Ethanol's promise for self-reliant energy not quite there
Hawaiian Electric says it plans to use ethanol at a proposed power plant.
HAWAIIAN Electric Co.'s jump onto the ethanol bandwagon
could be construed as a way to gain support for a new power plant it wants to build at Campbell Industrial Park.
Even so, its tentative plan to blend the plant-based fuel with naphtha for electricity production could help ethanol businesses that are just getting started in Hawaii.
Ethanol holds some promise in reducing the state's need for fossil fuels to power vehicles while simultaneously boosting agriculture. As an incentive, the state will require that at least 85 percent of gasoline sold here contain 10 percent ethanol.
The requirement becomes effective next month. However, due to market forces, no ethanol will be produced in Hawaii before mid-2007 when two plants hope to be on line. Even more distant is the abundant availability of crops -- sugar cane and sorghum -- that can be converted into ethanol. Until all the pieces are in place, ethanol use will have a minimum effect in shrinking demand for oil and coal.
Hawaiian Electric, which hasn't yet won approval for its controversial plant, says it would like to burn ethanol, but faces several hurdles, including whether the product can be obtained.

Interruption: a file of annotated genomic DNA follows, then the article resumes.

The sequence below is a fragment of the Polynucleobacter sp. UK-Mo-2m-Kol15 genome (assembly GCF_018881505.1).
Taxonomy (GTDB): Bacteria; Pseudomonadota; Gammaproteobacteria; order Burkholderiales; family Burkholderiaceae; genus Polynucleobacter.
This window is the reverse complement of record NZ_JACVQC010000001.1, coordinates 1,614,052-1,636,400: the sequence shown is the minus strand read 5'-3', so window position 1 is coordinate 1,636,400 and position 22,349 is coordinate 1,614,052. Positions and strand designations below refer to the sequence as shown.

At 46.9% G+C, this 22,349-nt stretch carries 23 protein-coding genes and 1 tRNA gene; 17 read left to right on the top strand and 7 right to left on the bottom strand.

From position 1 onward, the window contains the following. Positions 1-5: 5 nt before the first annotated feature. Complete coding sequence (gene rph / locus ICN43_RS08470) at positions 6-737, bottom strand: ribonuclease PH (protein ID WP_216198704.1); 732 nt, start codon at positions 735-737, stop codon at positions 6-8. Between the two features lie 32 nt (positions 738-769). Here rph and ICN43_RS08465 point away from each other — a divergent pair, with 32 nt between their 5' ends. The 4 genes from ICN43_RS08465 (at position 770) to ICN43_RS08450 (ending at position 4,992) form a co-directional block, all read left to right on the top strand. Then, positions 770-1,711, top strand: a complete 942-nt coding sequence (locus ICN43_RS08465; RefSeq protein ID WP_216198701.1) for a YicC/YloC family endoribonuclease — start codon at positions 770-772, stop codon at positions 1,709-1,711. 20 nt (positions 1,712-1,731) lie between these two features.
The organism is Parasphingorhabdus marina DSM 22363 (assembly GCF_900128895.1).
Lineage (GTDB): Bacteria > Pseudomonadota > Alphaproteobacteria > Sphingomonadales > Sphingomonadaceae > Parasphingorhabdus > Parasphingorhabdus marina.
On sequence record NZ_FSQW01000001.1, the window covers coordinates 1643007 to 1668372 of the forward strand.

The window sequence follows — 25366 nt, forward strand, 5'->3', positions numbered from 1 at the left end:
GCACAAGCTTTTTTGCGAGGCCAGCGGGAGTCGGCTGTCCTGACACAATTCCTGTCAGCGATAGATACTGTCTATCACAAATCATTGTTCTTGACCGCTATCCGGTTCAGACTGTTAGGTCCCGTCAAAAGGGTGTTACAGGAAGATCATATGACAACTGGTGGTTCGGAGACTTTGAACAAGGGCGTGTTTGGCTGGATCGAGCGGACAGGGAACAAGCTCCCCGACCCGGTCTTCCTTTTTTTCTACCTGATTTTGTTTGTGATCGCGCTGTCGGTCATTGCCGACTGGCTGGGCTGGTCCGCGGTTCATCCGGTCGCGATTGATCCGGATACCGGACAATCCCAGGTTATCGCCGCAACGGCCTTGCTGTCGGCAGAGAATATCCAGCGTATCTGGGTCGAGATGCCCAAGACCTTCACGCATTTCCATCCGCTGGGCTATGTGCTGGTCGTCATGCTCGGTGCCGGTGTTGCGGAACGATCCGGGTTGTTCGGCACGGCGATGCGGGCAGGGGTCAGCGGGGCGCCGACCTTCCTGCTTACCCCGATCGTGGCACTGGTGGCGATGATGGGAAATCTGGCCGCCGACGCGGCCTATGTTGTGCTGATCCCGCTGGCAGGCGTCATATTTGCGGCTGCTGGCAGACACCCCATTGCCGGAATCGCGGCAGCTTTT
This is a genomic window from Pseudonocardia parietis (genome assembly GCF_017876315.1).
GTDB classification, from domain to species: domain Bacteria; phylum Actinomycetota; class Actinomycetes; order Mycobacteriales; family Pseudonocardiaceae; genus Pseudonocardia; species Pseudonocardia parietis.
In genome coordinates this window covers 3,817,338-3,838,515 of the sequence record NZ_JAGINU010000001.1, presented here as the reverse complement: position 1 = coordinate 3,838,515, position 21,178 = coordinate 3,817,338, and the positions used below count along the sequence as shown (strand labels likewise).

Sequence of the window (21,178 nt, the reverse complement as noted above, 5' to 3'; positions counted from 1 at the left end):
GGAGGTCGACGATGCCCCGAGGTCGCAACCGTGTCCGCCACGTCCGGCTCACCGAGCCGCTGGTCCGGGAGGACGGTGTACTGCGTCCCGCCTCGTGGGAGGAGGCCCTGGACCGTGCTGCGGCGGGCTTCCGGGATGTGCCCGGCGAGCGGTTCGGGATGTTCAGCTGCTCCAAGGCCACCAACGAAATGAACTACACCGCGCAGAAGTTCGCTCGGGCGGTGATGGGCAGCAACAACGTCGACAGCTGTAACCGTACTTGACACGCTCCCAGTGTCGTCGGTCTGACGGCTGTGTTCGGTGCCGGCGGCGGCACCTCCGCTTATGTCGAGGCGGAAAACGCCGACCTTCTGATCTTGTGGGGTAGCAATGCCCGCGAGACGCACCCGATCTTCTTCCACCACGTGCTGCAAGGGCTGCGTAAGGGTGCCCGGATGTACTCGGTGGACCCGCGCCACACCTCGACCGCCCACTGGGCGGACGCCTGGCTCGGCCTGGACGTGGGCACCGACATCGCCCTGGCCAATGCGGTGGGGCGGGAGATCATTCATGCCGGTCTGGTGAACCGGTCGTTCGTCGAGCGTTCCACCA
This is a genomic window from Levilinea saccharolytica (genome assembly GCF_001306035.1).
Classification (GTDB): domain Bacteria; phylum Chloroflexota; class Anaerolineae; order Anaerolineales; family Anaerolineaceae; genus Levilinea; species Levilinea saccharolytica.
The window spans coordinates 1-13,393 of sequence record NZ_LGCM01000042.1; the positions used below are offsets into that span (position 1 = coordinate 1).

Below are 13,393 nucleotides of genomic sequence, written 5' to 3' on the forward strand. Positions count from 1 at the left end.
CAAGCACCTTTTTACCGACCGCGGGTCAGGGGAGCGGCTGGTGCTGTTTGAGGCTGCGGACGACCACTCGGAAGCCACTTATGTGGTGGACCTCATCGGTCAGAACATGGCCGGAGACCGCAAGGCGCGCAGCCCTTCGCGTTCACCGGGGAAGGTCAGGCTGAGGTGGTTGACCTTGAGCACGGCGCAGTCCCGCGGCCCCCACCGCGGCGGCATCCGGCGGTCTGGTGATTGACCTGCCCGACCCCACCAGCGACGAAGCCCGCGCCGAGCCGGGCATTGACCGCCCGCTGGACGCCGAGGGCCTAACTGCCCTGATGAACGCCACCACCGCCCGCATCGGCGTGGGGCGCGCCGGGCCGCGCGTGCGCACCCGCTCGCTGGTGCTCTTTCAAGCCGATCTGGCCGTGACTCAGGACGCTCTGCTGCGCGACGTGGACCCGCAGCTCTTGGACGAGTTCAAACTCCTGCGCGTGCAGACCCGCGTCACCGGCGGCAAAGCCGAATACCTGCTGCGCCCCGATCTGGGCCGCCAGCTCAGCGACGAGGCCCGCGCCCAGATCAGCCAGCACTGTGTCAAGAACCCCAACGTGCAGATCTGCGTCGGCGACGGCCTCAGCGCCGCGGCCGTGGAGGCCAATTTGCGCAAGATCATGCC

Oahu Ethanol Corp. says it will be ready to open its taps sometime next year, but will have to import molasses for refining since there isn't enough "feedstock" grown here. It eventually plans to grow sorghum, a plant with a high sugar content that makes it a good candidate for ethanol, but harvests are several years away.
Maui Ethanol, which also hopes to be operating next year, will refine sugar grown on Kauai by long-time cane growers Gay & Robinson and from Maui's Hawaiian Sugar & Commercial Co., but both will have to adjust the type of sugar plantings for optimal ethanol production.
The state's dual goals in requiring the ethanol-gasoline blend is to cut fossil-fuel dependence and promote agriculture. For the first, ethanol use is but a small step. Producing ethanol itself entails fossil fuels for electricity, powering harvesting and transportation vehicles and extraction machinery. In time, refiners say, they will be able to run their operations on ethanol or through production "byproducts."
As for promoting agriculture, Hawaii has the climate, soil and expertise for sugar production, but sugar is a thirsty plant and water resources once devoted to plantations aren't as readily available today as in the past. Sorghum's drought tolerance makes it promising and though it is usually less susceptible to disease and insects, the islands' permissive environment might require undesirable herbicide and pesticide application.